Blackwell Publishing

Evolutionary developmental biology - Summary

• Morphological transitions often take place by changes in the rate, and timing, of developmental processes.

• A formerly popular idea - the principle of recapitulation - held that successive new evolutionary stages can only be added on to the adult stage; an individual then develops by 'climbing up its family tree'.

• In fact, new evolutionary stages may be added at any stage of an individual's development. The relative timing and rate of different developmental processes can also shift, in a process called heterochrony.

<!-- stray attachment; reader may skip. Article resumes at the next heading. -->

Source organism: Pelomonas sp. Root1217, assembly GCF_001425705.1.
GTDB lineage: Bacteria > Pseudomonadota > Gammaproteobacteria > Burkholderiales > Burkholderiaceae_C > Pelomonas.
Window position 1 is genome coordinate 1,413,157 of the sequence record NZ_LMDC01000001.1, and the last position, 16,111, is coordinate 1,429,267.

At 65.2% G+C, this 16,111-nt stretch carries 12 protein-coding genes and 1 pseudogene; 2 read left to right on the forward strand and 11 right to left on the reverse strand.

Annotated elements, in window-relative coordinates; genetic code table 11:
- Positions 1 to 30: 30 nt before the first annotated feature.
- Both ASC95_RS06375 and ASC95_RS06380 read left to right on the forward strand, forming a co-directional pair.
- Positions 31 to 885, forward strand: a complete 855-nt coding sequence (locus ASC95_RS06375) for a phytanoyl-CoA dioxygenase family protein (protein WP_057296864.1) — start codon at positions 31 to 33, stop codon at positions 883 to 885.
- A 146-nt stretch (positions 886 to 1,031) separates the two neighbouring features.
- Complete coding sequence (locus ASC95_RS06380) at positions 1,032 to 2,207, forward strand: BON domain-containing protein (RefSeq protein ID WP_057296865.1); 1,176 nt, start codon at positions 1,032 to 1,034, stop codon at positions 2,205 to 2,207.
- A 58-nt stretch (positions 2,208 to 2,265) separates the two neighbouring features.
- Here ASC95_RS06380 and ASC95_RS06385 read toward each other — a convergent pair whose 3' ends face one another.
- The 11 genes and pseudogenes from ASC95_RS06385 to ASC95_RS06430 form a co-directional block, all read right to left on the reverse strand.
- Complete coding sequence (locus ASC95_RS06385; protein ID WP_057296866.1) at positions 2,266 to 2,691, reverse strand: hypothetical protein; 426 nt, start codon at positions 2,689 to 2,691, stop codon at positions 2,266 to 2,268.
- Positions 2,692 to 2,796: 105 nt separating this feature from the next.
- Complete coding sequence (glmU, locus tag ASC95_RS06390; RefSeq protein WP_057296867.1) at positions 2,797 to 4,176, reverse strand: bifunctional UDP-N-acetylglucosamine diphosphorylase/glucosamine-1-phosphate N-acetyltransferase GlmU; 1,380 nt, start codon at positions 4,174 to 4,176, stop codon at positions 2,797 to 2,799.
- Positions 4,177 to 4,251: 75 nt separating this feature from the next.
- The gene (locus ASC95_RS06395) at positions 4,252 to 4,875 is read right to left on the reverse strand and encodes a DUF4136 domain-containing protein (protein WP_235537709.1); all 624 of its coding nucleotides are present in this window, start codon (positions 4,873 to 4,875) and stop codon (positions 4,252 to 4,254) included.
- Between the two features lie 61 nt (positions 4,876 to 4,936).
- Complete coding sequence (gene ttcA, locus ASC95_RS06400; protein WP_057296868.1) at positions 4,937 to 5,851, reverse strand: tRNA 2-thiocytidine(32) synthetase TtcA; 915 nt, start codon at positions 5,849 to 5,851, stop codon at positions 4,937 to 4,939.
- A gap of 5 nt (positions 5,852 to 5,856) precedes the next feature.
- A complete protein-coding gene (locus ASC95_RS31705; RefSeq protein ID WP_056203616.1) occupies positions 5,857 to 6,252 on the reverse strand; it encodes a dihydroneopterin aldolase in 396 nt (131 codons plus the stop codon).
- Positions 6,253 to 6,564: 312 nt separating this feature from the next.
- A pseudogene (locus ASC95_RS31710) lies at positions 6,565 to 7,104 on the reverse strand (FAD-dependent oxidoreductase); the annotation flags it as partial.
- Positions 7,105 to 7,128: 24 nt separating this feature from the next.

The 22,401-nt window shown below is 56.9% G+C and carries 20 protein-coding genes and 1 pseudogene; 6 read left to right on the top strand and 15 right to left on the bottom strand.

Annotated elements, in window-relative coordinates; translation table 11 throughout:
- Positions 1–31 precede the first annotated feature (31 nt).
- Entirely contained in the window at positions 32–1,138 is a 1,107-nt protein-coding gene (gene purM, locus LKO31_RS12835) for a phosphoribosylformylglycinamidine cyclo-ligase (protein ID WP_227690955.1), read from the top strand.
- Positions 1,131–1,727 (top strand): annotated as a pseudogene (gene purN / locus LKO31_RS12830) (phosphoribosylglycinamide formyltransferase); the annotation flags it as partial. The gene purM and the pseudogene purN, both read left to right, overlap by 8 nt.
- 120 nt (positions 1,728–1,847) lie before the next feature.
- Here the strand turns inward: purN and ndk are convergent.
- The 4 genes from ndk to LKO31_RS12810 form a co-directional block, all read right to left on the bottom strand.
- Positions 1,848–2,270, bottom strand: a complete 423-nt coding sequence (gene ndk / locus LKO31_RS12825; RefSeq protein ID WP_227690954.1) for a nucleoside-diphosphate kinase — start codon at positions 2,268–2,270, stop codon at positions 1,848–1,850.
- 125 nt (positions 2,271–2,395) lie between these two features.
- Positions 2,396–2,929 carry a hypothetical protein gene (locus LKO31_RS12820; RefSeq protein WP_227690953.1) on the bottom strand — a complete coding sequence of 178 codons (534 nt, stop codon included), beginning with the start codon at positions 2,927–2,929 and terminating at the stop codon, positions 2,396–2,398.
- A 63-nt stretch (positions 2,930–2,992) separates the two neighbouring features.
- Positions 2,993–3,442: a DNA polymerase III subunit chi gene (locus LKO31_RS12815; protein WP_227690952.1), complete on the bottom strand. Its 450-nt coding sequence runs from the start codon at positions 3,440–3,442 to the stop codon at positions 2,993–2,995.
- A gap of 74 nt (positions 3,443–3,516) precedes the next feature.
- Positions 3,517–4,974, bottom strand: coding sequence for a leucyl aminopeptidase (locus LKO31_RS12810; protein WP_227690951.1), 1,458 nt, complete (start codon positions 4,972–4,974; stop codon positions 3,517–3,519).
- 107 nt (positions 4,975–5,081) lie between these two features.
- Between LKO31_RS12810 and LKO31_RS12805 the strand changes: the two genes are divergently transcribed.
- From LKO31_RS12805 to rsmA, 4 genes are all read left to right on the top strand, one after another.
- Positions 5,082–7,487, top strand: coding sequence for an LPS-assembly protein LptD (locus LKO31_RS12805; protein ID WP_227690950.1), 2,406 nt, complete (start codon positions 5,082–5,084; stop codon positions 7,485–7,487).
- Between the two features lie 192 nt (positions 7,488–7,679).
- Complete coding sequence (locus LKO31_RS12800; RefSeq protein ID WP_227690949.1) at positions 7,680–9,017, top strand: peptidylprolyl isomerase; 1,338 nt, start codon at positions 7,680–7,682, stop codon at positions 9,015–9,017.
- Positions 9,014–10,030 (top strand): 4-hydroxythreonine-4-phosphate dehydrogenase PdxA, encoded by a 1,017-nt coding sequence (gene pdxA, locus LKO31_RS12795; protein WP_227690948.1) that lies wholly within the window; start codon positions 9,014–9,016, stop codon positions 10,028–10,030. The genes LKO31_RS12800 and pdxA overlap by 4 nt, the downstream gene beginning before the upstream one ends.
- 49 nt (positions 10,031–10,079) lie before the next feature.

• The time of reproduction may be shifted earlier relative to somatic development (paedomorphosis) either because somatic development is slowed down (neoteny, e.g. the axolotl) or reproduction is accelerated (progenesis).

• Changes in the relative sizes of two organs can be studied by allometric graphs.

• Changes in complex shapes can be studied in D'Arcy Thompson's transformational diagrams.

• Goldschmidt, and his followers, have argued that developmental macromutations are the source of new large evolutionary changes: there is no evidence for this idea; and it is theoretically implausible, if not impossible.

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